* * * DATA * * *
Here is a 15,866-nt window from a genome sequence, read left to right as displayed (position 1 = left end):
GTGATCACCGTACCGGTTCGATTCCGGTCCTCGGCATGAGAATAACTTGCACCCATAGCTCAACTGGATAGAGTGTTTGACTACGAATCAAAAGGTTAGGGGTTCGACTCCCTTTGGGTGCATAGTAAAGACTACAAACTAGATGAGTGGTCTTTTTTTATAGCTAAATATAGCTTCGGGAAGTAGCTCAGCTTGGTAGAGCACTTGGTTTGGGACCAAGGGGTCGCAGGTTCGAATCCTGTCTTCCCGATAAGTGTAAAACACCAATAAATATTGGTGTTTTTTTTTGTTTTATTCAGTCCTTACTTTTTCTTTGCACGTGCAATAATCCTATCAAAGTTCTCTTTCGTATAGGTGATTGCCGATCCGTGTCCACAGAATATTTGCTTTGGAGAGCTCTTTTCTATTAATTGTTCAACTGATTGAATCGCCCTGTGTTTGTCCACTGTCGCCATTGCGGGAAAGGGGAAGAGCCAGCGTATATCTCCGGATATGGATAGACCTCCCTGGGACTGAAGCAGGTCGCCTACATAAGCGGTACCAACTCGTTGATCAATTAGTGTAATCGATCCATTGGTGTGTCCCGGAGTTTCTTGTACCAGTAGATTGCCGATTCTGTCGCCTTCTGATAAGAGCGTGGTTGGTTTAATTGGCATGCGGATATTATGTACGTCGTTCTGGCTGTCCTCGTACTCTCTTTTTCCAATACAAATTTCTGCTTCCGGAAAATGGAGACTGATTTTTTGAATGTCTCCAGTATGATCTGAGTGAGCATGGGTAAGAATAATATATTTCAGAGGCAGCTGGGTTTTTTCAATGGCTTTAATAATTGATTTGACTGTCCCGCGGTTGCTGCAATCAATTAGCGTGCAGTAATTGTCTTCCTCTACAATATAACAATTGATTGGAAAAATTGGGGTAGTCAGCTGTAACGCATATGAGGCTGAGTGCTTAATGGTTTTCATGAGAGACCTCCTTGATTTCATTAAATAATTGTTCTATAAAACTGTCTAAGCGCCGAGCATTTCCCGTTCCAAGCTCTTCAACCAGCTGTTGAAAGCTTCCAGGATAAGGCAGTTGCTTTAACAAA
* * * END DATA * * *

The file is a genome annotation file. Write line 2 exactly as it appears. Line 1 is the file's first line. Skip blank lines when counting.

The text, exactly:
GTGATCACCGTACCGGTTCGATTCCGGTCCTCGGCATGAGAATAACTTGCACCCATAGCTCAACTGGATAGAGTGTTTGACTACGAATCAAAAGGTTAGGGGTTCGACTCCCTTTGGGTGCATAGTAAAGACTACAAACTAGATGAGTGGTCTTTTTTTATAGCTAAATATAGCTTCGGGAAGTAGCTCAGCTTGGTAGAGCACTTGGTTTGGGACCAAGGGGTCGCAGGTTCGAATCCTGTCTTCCCGATAAGTGTAAAACACCAATAAATATTGGTGTTTTTTTTTGTTTTATTCAGTCCTTACTTTTTCTTTGCACGTGCAATAATCCTATCAAAGTTCTCTTTCGTATAGGTGATTGCCGATCCGTGTCCACAGAATATTTGCTTTGGAGAGCTCTTTTCTATTAATTGTTCAACTGATTGAATCGCCCTGTGTTTGTCCACTGTCGCCATTGCGGGAAAGGGGAAGAGCCAGCGTATATCTCCGGATATGGATAGACCTCCCTGGGACTGAAGCAGGTCGCCTACATAAGCGGTACCAACTCGTTGATCAATTAGTGTAATCGATCCATTGGTGTGTCCCGGAGTTTCTTGTACCAGTAGATTGCCGATTCTGTCGCCTTCTGATAAGAGCGTGGTTGGTTTAATTGGCATGCGGATATTATGTACGTCGTTCTGGCTGTCCTCGTACTCTCTTTTTCCAATACAAATTTCTGCTTCCGGAAAATGGAGACTGATTTTTTGAATGTCTCCAGTATGATCTGAGTGAGCATGGGTAAGAATAATATATTTCAGAGGCAGCTGGGTTTTTTCAATGGCTTTAATAATTGATTTGACTGTCCCGCGGTTGCTGCAATCAATTAGCGTGCAGTAATTGTCTTCCTCTACAATATAACAATTGATTGGAAAAATTGGGGTAGTCAGCTGTAACGCATATGAGGCTGAGTGCTTAATGGTTTTCATGAGAGACCTCCTTGATTTCATTAAATAATTGTTCTATAAAACTGTCTAAGCGCCGAGCATTTCCCGTTCCAAGCTCTTCAACCAGCTGTTGAAAGCTTCCAGGATAAGGCAGTTGCTTTAACAAA